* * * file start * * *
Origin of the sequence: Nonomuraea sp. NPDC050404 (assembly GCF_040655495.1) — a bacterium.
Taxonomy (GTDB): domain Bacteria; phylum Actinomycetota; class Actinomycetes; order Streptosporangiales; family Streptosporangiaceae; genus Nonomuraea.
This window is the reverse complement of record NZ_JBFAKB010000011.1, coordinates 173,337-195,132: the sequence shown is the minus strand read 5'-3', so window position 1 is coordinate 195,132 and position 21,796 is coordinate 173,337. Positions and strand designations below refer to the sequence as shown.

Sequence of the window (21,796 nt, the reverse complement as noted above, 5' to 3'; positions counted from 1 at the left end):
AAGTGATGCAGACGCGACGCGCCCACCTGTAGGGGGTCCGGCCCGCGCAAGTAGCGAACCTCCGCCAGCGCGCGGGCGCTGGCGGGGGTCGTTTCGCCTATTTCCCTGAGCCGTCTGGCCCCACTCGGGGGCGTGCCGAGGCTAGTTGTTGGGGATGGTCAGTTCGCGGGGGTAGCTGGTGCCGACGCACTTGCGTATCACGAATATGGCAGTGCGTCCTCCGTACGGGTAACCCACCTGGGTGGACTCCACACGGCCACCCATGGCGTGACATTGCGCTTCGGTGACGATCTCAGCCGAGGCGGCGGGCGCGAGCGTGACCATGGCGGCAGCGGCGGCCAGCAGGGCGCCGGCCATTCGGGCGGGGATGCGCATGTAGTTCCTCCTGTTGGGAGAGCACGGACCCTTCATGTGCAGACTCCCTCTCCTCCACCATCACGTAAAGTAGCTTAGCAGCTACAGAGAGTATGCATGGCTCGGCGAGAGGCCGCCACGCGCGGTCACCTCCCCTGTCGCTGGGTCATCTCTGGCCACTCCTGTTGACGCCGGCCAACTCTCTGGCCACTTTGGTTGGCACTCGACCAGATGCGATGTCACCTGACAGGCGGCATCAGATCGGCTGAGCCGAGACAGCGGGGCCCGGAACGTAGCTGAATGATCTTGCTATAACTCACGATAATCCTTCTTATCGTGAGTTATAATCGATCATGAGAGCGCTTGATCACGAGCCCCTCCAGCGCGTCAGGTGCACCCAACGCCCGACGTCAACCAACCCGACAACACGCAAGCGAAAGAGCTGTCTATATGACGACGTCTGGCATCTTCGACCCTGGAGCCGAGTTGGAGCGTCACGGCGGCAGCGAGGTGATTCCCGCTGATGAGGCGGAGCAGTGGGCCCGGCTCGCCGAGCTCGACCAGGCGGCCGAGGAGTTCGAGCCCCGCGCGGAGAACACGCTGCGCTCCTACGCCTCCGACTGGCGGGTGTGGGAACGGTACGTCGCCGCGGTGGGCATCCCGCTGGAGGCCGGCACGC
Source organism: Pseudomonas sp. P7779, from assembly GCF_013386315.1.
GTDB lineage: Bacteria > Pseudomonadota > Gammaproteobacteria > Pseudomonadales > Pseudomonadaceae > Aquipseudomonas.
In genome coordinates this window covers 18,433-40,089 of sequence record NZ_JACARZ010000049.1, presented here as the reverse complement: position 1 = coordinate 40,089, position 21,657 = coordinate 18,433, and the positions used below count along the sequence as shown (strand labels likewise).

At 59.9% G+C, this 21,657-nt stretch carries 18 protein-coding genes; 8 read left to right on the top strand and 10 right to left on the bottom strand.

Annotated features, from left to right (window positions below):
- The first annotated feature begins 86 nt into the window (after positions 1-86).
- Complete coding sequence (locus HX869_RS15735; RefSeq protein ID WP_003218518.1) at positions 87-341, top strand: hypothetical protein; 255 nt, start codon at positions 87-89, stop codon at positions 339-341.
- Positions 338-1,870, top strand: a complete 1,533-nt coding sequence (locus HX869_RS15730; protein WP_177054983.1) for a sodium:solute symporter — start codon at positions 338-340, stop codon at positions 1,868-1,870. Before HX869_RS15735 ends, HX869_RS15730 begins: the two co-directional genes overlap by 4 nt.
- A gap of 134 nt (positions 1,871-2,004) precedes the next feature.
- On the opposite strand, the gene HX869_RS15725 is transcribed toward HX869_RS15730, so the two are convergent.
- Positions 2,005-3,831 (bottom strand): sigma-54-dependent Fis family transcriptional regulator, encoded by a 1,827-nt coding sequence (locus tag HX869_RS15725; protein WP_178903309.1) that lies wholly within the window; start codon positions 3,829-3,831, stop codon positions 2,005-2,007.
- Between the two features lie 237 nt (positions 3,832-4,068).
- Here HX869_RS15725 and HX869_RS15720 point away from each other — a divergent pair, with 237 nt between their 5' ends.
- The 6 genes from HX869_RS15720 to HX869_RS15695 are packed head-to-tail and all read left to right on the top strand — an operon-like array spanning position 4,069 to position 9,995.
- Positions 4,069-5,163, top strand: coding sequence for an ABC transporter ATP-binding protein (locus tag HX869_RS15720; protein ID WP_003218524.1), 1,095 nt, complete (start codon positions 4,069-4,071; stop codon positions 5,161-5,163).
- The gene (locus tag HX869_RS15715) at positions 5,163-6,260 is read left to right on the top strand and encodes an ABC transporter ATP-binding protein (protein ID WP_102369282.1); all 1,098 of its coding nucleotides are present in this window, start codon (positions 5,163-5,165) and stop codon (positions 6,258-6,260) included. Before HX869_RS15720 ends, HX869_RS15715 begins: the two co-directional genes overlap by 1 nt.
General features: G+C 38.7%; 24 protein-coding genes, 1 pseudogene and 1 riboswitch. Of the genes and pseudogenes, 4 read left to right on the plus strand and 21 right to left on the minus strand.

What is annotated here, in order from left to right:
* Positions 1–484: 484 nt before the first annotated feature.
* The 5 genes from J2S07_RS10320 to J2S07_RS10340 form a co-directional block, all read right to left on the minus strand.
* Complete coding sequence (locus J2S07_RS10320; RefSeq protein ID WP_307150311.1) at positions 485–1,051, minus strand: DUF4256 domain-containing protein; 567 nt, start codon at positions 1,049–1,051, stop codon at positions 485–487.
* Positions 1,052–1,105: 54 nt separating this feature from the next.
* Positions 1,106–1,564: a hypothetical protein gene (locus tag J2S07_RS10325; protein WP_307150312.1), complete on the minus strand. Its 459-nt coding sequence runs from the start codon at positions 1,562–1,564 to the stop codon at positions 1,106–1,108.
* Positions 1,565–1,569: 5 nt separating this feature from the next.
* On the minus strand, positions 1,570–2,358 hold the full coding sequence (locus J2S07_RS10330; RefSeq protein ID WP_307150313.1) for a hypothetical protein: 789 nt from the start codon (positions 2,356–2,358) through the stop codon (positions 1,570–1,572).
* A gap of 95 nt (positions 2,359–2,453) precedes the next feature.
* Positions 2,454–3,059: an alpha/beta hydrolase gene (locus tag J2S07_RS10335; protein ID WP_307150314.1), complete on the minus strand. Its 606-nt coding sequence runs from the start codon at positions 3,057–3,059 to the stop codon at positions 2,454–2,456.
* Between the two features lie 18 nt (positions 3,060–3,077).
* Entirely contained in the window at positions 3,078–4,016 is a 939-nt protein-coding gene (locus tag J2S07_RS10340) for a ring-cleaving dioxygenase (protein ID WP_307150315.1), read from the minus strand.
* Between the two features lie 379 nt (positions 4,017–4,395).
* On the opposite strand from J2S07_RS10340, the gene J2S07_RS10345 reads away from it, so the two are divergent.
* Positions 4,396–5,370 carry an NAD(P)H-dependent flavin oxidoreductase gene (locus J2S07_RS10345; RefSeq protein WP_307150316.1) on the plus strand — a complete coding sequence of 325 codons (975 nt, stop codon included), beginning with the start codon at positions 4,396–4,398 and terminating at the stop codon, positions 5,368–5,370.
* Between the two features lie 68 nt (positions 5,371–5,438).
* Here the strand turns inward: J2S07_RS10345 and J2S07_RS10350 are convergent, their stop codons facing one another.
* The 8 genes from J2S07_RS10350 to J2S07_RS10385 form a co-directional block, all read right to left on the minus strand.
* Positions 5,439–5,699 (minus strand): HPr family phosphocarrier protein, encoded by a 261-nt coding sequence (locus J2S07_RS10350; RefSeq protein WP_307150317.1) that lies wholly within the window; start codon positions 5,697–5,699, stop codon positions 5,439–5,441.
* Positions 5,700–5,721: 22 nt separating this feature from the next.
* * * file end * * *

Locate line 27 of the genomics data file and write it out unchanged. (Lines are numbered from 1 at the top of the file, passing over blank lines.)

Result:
* Positions 1,052–1,105: 54 nt separating this feature from the next.